Picks and Pans Review: Star Trek Generations

updated 12/05/1994 AT 01:00 AM EST

originally published 12/05/1994 AT 01:00 AM EST

Patrick Steivart, William Shatner, Brent Spiner, LeVar Burton, Gates McFadden, Marina Sirtis, James Doohan, Walter Koenig, Malcolm McDowell

Greedily going where everyone and his brother have gone before, this sequel that dares not speak its name—Star Trek VII—is an over-hyped, underimagined walkthrough that relies excessively on flashy fireworks effects and confusing leaps in time and space.

The film has been promoted as a confrontation between the casts of the original Star Trek TV series that began in 1966 and the spinoff series Star Trek: The Next Generation, introduced in 1987 to exploit the original's extraordinary success in reruns. In fact, it is basically a Next Generation episode with Shatner and McDowell as guest stars.

Shatner is the only major member of the original cast to appear in a non-cameo role, Leonard Nimoy and DeForest Kelley having viewed their proposed parts as too small.

Since Shatner's acting style still comes in baked, boiled, spiced, deviled and chopped variations, he's no match for the Shakespearean-caliber Stewart. Shatner's exaggerated readings settle at least part of the Shatner vs. Stewart argument that Trek fans have raised to the level of such heated theoretical disputes as Mantle vs. Mays, Trigger vs. Champion, Corvette vs. Thunderbird, Ricki Lake vs. Montel Williams or Sean Connery vs. Roger Moore. (Shatner remains, however, much less chilly a personality than Stewart.)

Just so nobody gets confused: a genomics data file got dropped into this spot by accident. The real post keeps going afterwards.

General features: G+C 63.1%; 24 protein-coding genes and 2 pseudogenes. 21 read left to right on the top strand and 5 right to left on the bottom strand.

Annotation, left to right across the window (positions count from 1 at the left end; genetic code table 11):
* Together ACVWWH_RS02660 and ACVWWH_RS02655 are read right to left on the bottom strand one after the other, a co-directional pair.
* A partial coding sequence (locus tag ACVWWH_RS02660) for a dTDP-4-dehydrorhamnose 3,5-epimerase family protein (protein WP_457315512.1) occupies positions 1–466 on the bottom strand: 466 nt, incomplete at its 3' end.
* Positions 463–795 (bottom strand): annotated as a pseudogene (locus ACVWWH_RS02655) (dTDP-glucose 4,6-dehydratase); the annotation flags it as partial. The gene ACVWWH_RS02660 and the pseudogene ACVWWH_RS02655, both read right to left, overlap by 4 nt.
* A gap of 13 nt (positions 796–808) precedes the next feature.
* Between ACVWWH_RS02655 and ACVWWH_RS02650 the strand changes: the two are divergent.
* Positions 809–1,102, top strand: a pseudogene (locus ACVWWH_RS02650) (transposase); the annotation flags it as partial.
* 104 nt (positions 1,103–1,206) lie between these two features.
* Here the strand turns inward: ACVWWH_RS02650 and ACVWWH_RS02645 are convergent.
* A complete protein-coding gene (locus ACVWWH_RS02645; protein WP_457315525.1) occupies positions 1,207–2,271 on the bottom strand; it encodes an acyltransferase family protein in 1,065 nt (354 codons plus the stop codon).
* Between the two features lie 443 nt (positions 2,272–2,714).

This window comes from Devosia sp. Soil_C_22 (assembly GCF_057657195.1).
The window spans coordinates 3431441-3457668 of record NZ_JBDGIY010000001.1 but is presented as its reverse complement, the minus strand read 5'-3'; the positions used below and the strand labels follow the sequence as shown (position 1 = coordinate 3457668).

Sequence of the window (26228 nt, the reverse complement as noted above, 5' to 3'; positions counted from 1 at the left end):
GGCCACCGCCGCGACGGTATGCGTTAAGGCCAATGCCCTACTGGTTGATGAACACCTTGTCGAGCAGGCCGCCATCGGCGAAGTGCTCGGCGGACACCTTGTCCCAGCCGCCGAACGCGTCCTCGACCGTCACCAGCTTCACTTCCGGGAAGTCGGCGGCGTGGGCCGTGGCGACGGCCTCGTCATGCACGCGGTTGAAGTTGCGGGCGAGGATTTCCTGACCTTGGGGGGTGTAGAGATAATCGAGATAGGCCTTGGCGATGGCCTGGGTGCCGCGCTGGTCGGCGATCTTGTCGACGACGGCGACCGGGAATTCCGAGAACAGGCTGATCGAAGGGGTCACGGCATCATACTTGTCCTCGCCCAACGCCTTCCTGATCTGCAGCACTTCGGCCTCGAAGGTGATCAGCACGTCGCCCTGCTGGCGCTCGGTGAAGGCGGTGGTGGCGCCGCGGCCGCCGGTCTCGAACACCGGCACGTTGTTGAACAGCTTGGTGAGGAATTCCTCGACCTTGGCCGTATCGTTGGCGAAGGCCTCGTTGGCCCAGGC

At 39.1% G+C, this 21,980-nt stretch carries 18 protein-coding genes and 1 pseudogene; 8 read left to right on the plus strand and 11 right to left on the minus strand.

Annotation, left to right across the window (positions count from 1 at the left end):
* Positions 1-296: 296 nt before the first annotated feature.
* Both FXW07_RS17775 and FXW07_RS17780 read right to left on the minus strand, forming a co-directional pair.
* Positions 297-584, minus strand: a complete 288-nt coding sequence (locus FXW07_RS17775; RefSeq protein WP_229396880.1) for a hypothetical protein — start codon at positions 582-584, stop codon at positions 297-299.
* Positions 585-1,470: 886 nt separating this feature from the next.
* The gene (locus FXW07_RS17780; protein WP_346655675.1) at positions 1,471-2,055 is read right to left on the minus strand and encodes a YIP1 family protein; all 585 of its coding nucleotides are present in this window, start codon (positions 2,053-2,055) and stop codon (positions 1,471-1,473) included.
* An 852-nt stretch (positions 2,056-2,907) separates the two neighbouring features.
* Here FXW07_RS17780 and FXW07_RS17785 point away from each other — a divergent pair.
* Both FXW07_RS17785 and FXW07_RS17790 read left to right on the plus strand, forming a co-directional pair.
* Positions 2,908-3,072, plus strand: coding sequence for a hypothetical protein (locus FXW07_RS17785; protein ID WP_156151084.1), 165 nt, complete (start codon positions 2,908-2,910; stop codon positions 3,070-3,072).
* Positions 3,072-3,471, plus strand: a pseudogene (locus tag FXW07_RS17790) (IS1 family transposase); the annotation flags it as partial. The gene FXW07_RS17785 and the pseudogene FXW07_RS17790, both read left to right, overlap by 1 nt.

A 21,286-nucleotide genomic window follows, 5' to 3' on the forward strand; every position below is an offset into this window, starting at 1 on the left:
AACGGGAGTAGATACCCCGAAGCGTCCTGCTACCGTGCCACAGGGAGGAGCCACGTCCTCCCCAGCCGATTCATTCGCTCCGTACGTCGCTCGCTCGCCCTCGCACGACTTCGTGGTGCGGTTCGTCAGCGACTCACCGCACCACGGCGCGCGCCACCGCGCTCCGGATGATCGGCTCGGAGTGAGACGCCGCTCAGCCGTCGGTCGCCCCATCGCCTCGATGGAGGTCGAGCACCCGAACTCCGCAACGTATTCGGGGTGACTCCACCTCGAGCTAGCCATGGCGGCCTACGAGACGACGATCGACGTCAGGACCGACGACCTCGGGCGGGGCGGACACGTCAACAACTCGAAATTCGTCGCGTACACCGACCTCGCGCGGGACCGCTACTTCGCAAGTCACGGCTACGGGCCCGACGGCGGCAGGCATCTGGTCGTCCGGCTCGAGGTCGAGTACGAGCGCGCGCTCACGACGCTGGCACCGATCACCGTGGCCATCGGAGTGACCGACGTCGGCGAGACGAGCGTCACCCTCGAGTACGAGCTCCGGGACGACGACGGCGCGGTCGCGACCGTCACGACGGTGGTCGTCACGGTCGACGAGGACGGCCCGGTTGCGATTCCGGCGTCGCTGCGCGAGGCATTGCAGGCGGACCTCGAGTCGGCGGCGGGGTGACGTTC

The two Enterprise captains meet in one of the time leaps when Stewart goes back to recruit Shatner to help fight McDowell, a standard-issue Trek villain who's destroying stars and their affiliated planets to change the course of an itinerant dimensional warp (don't ask). In traditional Trek style, the plot has moralistic, allegorical undertones: McDowell is essentially chasing a kind of drug.

The main subtext involves Spiner's quizzical android, Data, who finally reprograms himself with an emotion chip so that he can be more human. (Nimoy's absence is most evident in these scenes since Spock's take on Data's tortured introspection would have been fun to see.) The results are predictable, but they provide most of the movie's enjoyment, at least for non-Trekkies.

For hard-core fans, the chance to directly compare the two Enterprise crews, despite the absence of most of Shatner's colleagues, will no doubt seem like an event of galactic proportions. (PG)

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